TRIUMF: the home of Canadian subatomic physics - January 2003
TRIUMF supports a broad range of research at the world's largest cyclotron, as well as coordinating Canadian contributions to international particle physics.
(CERN courrier Vol 43 Num 1)

Researchers observe two-proton radioactivity - December 2002
Teams from France, Germany and Poland have recently observed two-proton radioactive decay from iron-45 nuclei. Bertram Blank explains how this opens up exciting new research avenues in nuclear physics.
(CERN courrier Vol 42 Num 10)

University hosts premier rare-isotope facility - October 2002
Since it was founded in the 1980s, Michigan State University's National Superconducting Cyclotron Laboratory has evolved to become the US's premier rare-isotope facility. Georg Bollen reports on its varied activities.
(CERN courrier Vol 42 Num 8)

Missing Nuclei: Gone for a Reason - October 11 2002
Researchers have made the best calculations yet to show why there are no nuclei composed of five or eight particles (R B Wiringa and S C Pieper 2002 Phys. Rev. Lett. 89 182501).
(Physical Review Focus)

Nuclei reveal novel decay - 16 September 2002
Two independent teams of nuclear physicists have found evidence for a new form of radioactivity involving the simultaneous emission of two protons. Researchers at the GANIL laboratory in France and the GSI laboratory in Germany observed two-proton decay using the short-lived isotope iron-45. They say that this form of radioactivity should reveal important information about the structure of the nucleus (J Giovinazzo et al. 2002 Physical Review Letters 89 102501, M Pfutzner et al. 2002 European Physical Journal A14 279).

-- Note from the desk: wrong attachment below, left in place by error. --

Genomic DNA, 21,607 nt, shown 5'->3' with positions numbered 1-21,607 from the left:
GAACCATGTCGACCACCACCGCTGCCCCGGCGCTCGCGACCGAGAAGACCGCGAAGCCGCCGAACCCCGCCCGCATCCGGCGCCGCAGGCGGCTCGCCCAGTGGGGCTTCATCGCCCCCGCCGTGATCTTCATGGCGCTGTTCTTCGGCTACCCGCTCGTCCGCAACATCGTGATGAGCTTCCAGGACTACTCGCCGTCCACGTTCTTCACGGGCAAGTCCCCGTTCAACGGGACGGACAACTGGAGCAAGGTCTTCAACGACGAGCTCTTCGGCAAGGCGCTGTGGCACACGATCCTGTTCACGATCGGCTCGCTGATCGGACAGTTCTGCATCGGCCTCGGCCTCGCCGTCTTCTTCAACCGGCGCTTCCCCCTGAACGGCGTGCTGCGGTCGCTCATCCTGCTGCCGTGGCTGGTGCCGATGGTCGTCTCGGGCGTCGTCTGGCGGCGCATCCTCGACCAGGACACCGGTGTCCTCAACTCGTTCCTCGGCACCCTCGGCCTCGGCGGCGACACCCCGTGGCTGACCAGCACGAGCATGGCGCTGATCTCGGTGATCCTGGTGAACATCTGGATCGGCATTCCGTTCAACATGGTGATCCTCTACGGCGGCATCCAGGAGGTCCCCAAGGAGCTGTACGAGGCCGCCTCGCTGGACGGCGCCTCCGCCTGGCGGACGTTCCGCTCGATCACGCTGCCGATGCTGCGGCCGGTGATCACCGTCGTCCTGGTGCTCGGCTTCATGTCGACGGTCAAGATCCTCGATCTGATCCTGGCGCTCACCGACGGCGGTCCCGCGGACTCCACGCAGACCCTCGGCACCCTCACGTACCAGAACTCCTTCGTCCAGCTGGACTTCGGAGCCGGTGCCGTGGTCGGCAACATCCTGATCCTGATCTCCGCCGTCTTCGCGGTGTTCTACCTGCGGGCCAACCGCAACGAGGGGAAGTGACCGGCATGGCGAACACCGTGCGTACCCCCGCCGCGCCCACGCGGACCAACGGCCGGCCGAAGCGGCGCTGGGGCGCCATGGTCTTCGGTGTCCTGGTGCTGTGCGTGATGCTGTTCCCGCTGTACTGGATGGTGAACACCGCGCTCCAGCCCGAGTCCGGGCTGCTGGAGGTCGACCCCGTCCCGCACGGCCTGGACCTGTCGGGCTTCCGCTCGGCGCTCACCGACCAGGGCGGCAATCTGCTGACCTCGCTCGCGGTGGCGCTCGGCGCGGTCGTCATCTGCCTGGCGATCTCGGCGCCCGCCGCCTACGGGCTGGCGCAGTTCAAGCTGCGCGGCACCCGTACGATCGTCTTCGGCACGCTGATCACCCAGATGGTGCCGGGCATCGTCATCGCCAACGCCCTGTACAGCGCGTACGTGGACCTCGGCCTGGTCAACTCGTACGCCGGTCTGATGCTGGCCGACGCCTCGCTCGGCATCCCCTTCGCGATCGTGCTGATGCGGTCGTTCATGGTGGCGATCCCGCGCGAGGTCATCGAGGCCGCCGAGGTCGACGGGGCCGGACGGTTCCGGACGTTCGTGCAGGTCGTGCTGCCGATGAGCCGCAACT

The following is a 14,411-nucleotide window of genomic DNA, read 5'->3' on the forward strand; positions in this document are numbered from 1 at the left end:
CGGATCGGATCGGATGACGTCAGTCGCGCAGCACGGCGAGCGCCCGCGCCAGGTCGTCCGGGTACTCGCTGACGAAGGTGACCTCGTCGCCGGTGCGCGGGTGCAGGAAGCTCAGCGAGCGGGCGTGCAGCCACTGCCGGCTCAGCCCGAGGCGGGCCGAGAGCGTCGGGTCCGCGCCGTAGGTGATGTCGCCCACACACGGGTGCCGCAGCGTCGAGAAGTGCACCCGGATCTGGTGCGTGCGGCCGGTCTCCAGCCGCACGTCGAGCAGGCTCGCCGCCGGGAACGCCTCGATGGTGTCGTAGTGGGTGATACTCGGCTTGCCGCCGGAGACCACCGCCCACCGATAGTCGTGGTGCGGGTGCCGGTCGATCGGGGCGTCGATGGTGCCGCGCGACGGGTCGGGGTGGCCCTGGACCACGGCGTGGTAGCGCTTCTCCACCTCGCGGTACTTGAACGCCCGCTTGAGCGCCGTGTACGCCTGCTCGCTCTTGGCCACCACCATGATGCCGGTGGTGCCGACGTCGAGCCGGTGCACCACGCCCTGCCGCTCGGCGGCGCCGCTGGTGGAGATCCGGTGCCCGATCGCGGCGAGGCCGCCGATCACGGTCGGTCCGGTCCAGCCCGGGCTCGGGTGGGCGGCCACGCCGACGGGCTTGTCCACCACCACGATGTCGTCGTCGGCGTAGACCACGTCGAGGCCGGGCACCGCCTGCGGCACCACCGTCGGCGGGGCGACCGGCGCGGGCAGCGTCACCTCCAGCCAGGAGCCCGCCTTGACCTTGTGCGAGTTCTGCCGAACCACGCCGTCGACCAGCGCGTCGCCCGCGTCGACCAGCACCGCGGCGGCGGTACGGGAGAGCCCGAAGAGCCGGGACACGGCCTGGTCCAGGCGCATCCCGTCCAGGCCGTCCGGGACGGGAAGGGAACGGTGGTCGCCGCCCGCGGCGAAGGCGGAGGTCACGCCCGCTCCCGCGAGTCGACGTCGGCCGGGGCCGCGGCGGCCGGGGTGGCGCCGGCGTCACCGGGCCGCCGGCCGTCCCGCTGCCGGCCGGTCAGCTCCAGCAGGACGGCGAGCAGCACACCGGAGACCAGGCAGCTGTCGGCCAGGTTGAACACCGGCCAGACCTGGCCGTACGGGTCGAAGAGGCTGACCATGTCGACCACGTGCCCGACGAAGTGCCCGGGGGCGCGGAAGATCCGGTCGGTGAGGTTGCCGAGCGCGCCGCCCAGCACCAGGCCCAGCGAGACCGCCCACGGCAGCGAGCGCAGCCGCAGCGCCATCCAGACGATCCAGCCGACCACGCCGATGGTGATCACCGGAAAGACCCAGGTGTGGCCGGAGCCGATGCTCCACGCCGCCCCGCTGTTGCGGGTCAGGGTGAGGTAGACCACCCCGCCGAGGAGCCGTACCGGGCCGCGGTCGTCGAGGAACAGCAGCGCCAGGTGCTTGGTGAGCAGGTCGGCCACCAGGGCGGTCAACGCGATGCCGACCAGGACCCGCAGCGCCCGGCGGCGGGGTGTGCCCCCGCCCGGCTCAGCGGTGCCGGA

(PhysWeb - Institute of Physics)

A new mode of radioactive decay: The two-proton radioactivity - 6 June 2002
In two recent experiments, one at Grand accélérateur national d'ions lourds (Ganil - CNRS/CEA) in Caen (France) and one at Gesellschaft für SchwerIonenforschung (GSI) in Darmstadt (Germany), an international team of physicists has demonstrated for the first time the radioactive decay of the atomic nucleus Iron-45 by the simultaneous emission of two protons. This radioactive decay mode has been actively sought for 40 years by the nuclear physics community and opens a new avenue for the study of the atomic nucleus.
(CNRS Press release)

Physicists get a taste of 'tetra-neutrons' - 14 May 2002
The first evidence for 'tetra-neutrons' - nuclear clusters containing four neutrons and no protons - has been found at the GANIL accelerator in France. An international team of researchers detected six candidates for the four-neutron clusters among fragments of neutron-rich beryllium nuclei that were produced in a collision experiment. The team hopes to confirm its discovery in future experiments, an achievement that would have a major impact on our understanding of nuclear forces (F Marques et al 2002 Phys. Rev. C 65 044006).
(PhysWeb - Institute of Physics)

Radioactive beam research notches up 50 years - May 2002
Research using accelerated beams of short-lived nuclei has grown into a major activity. Karsten Riisager reports from a recent symposium in Copenhagen that looked at the status and future prospects of the field.
(CERN courrier Vol 42 Num 4)

Can a nucleus be made up of neutrons only? - 25 April 2002
An international team led by physicists from the "Laboratoire de physique corpusculaire de Caen" (Particle Physics Laboratory of Caen, CNRS/IN2P3-ISMRA(1)) , have presented experimental results suggesting the existence of a bound atomic nucleus made up of four neutrons (a "tetraneutron"). These results, to be published soon in Physical Review C, have been obtained by using the exotic beams of the French national large heavy-ion accelerator in Caen (Ganil, CEA-CNRS). If confirmed, this discovery, which would call into question current theoretical models, will have major repercussion in the field of nuclear physics.
(CNRS Press release)

Gazing into a Nuclear Mirror - 23 April 2002
Protons and neutrons are essentially the same, in theory, if you ignore the proton's charge. The most precise tests of the similarity in the behaviour of protons and neutrons in a nucleus have been carried out (2002 P D Cottle et al. Phys. Rev. Lett. 88 172502).
(Physical Review Focus)

Climbing out of the nuclear valley - March 2002
With nuclear physics largely confined to a narrow band of stable isotopes, a new US machine aims to provide a wider nuclear perspective.